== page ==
The value of GCSN champions who come together once a term to share their schools needs, vision and successes cannot be under estimated. The professional conversations, networking and sharing of expertise are energising for everyone. As the GCSN team, we value the requests and ideas shared as we can personalise and tailor the delivery of our programmes to meet identified school needs.

E-asTTle workshops

Deb Masters presented an e-asTTle overview to a whole secondary staff.  This overview was based around the need for useful and directed assessment rather than random testing.  She then met with key staff in two separate sessions to streamline the transfer of assessment data from Year 8 students as they moved into Year 9.  She also met with all heads of faculty for a session on feedback to staff. 

As a result the staff have developed a plan to work smarter by using assessment results attached to students as they enter secondary school.   The access to e-asTTle testing has widened within subject departments rather than focussing on whole-whole school approaches.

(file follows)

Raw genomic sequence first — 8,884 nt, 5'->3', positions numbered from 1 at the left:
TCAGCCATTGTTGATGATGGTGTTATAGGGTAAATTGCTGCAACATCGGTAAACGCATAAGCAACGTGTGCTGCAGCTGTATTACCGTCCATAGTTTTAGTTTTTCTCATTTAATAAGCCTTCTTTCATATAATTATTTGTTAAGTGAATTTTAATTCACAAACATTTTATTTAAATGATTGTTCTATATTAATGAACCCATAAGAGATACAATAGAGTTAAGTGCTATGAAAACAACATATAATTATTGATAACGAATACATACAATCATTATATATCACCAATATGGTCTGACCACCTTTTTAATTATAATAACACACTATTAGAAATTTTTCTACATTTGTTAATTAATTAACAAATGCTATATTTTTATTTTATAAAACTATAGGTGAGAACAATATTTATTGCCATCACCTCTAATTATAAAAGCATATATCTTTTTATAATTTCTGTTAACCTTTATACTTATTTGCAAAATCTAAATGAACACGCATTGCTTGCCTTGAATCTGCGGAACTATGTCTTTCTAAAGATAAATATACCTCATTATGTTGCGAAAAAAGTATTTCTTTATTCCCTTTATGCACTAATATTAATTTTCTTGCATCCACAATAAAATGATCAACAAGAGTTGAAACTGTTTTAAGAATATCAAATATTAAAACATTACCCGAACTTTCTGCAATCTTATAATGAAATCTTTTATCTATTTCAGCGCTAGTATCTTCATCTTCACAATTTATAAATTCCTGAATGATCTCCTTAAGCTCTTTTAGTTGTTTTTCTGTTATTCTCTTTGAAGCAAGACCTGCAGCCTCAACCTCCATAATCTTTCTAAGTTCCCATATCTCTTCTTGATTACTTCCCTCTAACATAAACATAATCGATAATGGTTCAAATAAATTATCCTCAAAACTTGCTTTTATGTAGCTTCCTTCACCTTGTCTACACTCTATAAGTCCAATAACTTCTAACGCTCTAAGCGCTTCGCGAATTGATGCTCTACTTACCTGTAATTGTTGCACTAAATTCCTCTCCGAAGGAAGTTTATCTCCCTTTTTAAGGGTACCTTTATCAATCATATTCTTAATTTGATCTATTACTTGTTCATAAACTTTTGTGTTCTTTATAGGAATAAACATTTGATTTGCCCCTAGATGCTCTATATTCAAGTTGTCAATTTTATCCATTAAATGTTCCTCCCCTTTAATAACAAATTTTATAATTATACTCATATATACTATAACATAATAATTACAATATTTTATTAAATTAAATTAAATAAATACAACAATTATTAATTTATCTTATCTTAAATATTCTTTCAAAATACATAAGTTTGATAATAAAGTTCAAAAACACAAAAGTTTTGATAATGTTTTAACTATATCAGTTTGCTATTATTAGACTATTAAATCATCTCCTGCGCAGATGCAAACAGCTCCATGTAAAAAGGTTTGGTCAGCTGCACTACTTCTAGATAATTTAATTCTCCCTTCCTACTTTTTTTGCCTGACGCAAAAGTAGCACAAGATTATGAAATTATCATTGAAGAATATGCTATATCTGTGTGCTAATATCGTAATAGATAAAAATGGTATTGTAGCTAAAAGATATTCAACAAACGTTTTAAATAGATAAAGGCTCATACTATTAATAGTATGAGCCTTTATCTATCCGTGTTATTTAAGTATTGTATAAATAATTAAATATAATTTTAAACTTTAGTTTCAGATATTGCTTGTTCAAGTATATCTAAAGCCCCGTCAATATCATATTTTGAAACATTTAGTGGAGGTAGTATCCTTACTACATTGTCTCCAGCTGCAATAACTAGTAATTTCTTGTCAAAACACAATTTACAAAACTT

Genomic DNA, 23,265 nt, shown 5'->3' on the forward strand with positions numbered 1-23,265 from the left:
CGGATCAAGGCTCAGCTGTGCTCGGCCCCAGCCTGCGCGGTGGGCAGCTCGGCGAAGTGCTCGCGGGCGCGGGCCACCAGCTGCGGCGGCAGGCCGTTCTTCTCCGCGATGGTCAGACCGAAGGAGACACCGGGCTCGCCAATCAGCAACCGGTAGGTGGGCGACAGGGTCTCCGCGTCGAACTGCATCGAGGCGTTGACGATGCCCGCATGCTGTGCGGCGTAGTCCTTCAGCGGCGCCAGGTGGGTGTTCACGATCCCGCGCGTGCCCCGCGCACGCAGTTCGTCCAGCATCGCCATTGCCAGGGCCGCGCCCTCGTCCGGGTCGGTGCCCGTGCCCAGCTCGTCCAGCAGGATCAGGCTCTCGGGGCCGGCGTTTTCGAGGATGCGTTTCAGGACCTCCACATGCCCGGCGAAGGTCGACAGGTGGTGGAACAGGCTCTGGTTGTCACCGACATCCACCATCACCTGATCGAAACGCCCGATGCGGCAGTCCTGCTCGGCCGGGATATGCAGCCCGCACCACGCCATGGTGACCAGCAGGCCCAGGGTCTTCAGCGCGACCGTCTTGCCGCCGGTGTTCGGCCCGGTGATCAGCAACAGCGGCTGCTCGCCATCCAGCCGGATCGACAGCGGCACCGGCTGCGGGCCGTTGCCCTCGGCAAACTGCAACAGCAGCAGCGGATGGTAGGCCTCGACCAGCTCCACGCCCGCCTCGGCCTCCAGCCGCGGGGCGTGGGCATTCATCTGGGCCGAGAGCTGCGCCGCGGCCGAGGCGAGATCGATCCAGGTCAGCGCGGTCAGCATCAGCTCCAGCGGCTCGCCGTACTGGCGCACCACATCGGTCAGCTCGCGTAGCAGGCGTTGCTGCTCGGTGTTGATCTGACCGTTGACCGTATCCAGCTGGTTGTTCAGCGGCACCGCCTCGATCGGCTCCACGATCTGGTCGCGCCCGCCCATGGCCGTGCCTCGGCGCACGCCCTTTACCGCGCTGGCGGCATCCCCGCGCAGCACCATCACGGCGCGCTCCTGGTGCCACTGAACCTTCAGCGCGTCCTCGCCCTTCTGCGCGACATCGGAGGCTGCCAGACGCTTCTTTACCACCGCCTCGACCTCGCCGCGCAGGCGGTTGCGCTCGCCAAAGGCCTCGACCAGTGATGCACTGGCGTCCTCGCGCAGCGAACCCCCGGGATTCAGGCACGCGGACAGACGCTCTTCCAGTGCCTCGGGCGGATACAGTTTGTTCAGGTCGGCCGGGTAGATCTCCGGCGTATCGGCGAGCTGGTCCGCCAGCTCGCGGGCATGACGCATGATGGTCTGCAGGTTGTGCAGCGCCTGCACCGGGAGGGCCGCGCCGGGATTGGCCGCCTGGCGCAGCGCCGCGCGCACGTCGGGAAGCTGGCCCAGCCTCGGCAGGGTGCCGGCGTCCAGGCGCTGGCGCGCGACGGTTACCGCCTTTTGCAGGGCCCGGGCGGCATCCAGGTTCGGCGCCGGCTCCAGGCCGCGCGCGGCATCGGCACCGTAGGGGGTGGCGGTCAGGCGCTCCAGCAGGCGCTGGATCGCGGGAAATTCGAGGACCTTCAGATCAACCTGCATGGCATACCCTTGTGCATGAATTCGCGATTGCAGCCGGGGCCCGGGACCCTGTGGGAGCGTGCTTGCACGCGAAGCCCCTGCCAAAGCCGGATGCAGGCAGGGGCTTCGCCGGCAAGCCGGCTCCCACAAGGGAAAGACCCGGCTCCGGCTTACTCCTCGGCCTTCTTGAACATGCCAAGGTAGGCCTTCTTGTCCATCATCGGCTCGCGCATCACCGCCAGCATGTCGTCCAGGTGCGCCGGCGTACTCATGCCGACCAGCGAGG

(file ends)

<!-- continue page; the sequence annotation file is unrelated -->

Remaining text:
Actions for the future include:

  • Planning for E-Portfolio procedures for incoming students
  • Working to establish common assessment requirements from 19 contributing schools.

Primary school comments

Three of us (principal and two deputy principals) met Deb.  We talked on assessment as a whole.  It was great to have this discussion to clarify the process for us as a school.

Deb showed us how to access the training area of e-asTTLe and its features; and how we could use these to support student learning.  The focus on students and their  progress and learning were a strong part of the discussion. 

The next step is to discuss with staff about the use of e-asTTle more.  Presently, we use it for writing and for some students in reading.  The intention would be to use it for all Year 4 to 8 students in reading and then have this information to help inform teacher practice and student learning. 

What are the other issues affecting us?

The plans to rebuild, support and renew Christchurch schools will be an essential part of our  ICTPD regional  cluster programme.  We will continue to promote a blended e-Learning approach in our ICT PD activities and in our NEN support programme.